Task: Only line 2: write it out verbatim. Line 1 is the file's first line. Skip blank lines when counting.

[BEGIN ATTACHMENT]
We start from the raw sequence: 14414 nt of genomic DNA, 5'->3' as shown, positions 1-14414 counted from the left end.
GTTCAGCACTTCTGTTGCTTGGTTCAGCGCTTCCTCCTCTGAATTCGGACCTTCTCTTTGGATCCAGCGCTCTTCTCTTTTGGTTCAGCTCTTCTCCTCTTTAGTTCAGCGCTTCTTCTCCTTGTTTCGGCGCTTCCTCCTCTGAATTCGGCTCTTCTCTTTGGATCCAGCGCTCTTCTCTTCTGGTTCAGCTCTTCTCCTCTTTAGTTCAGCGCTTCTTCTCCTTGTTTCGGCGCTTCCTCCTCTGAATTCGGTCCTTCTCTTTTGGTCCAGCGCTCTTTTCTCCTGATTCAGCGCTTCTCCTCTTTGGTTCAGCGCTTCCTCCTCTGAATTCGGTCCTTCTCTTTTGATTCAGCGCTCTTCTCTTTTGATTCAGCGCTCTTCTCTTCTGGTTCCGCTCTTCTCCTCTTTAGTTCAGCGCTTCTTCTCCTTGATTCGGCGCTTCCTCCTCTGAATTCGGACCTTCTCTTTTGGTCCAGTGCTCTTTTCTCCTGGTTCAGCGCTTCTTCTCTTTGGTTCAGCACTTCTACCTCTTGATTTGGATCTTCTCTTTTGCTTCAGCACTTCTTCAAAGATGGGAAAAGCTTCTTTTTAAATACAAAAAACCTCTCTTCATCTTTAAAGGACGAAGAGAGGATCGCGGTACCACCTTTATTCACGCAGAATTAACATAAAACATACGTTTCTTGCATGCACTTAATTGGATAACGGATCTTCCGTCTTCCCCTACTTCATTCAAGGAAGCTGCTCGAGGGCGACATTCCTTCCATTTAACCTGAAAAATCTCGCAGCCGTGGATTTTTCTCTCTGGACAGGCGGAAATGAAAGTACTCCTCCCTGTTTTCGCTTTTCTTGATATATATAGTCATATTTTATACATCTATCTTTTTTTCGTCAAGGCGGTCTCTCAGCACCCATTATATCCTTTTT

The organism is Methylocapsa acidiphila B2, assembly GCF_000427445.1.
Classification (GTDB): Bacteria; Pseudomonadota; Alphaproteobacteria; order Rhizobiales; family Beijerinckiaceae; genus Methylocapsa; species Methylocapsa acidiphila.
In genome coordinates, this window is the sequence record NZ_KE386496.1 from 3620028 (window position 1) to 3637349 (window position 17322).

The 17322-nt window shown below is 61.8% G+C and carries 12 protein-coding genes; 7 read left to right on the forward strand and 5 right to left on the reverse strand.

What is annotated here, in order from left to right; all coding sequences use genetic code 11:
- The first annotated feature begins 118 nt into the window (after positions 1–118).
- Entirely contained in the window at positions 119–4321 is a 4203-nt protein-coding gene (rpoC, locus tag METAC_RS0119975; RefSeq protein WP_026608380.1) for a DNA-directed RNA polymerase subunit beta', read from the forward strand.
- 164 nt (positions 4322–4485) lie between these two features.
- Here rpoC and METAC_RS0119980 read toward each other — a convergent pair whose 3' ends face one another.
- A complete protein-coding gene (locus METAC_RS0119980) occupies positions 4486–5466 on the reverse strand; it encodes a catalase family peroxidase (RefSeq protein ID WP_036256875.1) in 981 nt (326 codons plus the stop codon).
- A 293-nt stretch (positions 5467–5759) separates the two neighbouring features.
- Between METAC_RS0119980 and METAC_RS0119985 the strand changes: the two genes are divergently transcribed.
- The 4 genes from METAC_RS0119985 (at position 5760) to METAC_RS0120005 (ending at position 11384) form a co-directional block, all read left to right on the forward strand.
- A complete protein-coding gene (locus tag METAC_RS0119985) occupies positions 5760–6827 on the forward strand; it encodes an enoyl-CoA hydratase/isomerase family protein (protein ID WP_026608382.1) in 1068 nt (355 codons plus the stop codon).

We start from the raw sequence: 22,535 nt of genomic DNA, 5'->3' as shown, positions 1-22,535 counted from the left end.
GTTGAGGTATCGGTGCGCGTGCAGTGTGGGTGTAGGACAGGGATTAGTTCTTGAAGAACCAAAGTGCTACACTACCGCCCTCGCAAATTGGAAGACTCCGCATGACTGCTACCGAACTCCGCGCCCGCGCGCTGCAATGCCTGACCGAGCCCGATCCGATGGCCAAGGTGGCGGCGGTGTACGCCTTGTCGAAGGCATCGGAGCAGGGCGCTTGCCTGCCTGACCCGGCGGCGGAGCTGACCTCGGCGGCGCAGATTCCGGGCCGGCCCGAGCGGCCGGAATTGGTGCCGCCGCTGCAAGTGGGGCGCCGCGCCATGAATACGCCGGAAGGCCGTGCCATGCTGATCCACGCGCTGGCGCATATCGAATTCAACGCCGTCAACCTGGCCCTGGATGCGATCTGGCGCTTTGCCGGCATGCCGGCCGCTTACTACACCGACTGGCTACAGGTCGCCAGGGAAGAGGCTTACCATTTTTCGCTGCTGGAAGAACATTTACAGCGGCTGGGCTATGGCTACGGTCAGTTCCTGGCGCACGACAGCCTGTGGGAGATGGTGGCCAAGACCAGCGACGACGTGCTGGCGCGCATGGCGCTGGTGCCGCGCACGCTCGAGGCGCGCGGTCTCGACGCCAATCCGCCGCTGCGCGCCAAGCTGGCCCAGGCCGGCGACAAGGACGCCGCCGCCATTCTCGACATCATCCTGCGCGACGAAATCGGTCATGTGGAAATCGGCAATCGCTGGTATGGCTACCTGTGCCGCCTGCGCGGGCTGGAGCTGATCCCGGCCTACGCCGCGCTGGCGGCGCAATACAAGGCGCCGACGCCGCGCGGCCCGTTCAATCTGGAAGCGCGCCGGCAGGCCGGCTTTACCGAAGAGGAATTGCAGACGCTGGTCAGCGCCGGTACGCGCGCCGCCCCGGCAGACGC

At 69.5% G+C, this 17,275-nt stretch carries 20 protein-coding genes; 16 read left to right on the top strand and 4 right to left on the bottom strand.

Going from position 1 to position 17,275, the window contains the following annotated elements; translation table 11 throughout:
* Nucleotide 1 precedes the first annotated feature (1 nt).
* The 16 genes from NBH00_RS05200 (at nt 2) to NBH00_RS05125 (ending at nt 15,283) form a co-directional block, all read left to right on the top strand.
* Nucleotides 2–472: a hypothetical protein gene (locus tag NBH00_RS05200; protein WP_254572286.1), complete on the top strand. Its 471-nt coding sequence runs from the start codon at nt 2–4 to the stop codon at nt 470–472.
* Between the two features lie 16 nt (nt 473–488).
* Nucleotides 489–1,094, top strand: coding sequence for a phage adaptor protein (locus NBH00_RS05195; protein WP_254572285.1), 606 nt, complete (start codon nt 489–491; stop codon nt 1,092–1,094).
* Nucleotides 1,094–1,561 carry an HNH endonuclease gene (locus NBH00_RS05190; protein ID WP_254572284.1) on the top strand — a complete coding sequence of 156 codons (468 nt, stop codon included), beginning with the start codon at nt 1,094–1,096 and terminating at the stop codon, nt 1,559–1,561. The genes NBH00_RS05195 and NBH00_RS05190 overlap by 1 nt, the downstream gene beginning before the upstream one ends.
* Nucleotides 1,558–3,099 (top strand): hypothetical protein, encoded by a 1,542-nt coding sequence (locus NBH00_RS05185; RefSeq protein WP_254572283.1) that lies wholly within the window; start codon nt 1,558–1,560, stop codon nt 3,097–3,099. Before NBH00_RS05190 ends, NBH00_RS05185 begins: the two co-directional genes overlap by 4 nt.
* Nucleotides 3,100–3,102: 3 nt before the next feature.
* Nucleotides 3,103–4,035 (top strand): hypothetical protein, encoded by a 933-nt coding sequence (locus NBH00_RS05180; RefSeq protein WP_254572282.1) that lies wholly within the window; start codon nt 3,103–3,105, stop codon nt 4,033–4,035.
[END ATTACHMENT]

GTTCAGCACTTCTGTTGCTTGGTTCAGCGCTTCCTCCTCTGAATTCGGACCTTCTCTTTGGATCCAGCGCTCTTCTCTTTTGGTTCAGCTCTTCTCCTCTTTAGTTCAGCGCTTCTTCTCCTTGTTTCGGCGCTTCCTCCTCTGAATTCGGCTCTTCTCTTTGGATCCAGCGCTCTTCTCTTCTGGTTCAGCTCTTCTCCTCTTTAGTTCAGCGCTTCTTCTCCTTGTTTCGGCGCTTCCTCCTCTGAATTCGGTCCTTCTCTTTTGGTCCAGCGCTCTTTTCTCCTGATTCAGCGCTTCTCCTCTTTGGTTCAGCGCTTCCTCCTCTGAATTCGGTCCTTCTCTTTTGATTCAGCGCTCTTCTCTTTTGATTCAGCGCTCTTCTCTTCTGGTTCCGCTCTTCTCCTCTTTAGTTCAGCGCTTCTTCTCCTTGATTCGGCGCTTCCTCCTCTGAATTCGGACCTTCTCTTTTGGTCCAGTGCTCTTTTCTCCTGGTTCAGCGCTTCTTCTCTTTGGTTCAGCACTTCTACCTCTTGATTTGGATCTTCTCTTTTGCTTCAGCACTTCTTCAAAGATGGGAAAAGCTTCTTTTTAAATACAAAAAACCTCTCTTCATCTTTAAAGGACGAAGAGAGGATCGCGGTACCACCTTTATTCACGCAGAATTAACATAAAACATACGTTTCTTGCATGCACTTAATTGGATAACGGATCTTCCGTCTTCCCCTACTTCATTCAAGGAAGCTGCTCGAGGGCGACATTCCTTCCATTTAACCTGAAAAATCTCGCAGCCGTGGATTTTTCTCTCTGGACAGGCGGAAATGAAAGTACTCCTCCCTGTTTTCGCTTTTCTTGATATATATAGTCATATTTTATACATCTATCTTTTTTTCGTCAAGGCGGTCTCTCAGCACCCATTATATCCTTTTT